A spirit of innovation deep within its roots.
The Tonsley Innovation District is new, but with a site history as an economic powerhouse.
Tonsley has been the home of innovation and sustainability since the 1800s; and fifty years ago, Tonsley was a cornerstone of South Australia’s manufacturing industry.
Today, it integrates environmental, social and economic opportunities. There’s a focus on innovation, education, health and collaboration in a quality environment.
At the same time, it respects its past.
Benjamin Babbage, one of the early property owners at Tonsley, made a major contribution to engineering, exploration and many scientific fields.
Babbage experimented with growing vines, olives, citrus and roses. Some of the new varieties of roses which Babbage cultivated are still in the Adelaide Botanic Gardens.
Richard Ragless and his family introduced several new implements to assist with their farm and market garden in the late 1800s and early 1900s.
Their entrepreneurial spirit is shown by the chaff mill they established to supply the local and Victorian market with chaff — the fuel of its day.
Tonsley, which Richard Ragless named after Tonsley Hall in England, was a model farm in the late 1800s — characterised by great diversity, entrepreneurial-ship and practices that today are promoted as environmentally sustainable.
Christopher Ragless and son Max kept the family tradition of innovation in purchasing a Cletrac tractor — thought to be one of the first Caterpillar tractors to be used in South Australia.
Max Ragless recycled a Triumph motorcycle into a Ziff cycle car, and then recycled that into a pedal tractor for his young son, David.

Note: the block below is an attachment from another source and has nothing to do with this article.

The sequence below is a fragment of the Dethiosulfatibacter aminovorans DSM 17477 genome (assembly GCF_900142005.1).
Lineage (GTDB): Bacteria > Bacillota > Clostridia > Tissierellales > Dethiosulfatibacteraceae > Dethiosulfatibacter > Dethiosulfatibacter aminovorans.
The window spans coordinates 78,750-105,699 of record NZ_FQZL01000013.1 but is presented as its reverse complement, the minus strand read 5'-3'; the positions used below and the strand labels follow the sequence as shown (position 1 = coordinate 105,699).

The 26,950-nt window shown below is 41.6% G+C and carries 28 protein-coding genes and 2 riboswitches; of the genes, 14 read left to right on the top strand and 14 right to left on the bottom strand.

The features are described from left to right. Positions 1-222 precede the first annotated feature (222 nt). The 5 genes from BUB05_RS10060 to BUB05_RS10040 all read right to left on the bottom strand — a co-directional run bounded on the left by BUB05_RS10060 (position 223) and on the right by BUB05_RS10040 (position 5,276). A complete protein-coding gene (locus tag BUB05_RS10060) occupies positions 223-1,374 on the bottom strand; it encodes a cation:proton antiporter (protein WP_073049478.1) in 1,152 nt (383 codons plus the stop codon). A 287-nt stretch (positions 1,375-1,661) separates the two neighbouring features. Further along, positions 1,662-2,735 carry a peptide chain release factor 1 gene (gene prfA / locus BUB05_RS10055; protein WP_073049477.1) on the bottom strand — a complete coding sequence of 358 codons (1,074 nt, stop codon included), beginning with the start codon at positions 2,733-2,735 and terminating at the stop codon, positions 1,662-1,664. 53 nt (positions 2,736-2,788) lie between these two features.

The Ragless family developed their own variety of almond that withstood strong hot winds in summer without dropping the nuts.
Chrysler Australia opened its Australian vehicle manufacturing plant at Tonsley — the largest assembly plant in Australia operating under one roof.
Throughout Tonsley’s automotive period, the site provided a manufacturing skills base in South Australia.
A highlight of Chrysler Australia’s innovation was the development of the Hemi-6 engine in the early 1970s — used in the Valiant and unique to Australia.
It was the most powerful six-cylinder engine produced in Australia, with 20% greater fuel economy.
Chrysler Australia was also innovative for that time in using Stirling Moss to promote the new Hemi-6 engine.
In an era when sustainability was not a prominent concern, Chrysler Australia was a major recycler of paper and scrap metal generated in the production line while operating in Tonsley.
Mitsubishi Motors purchased the Tonsley site and continued to produce cars until 2008.
Mitsubishi was also major recycler of paper and scrap metal.
Mitsubishi introduced multi-skilling at Tonsley — an innovative management style for the 1980s.
Mitsubishi introduced computer-aided design and manufacturing (CAD/CAM) technology to its tool shop.
The first female engineer at Mitsubishi at Tonsley joined the company and felt that they were well ahead of its time in providing a family-friendly workplace.
Mitsubishi installed 38 robots in the body weld shop at Tonsley, 60 computerised sewing machines in the cut and sew section, and transitioned manual painting to robotic spraying in the paint shop.
Government of South Australia purchases the 61-hectare site to establish a smart technology mixed-use precinct for industry, education, retail and residential living.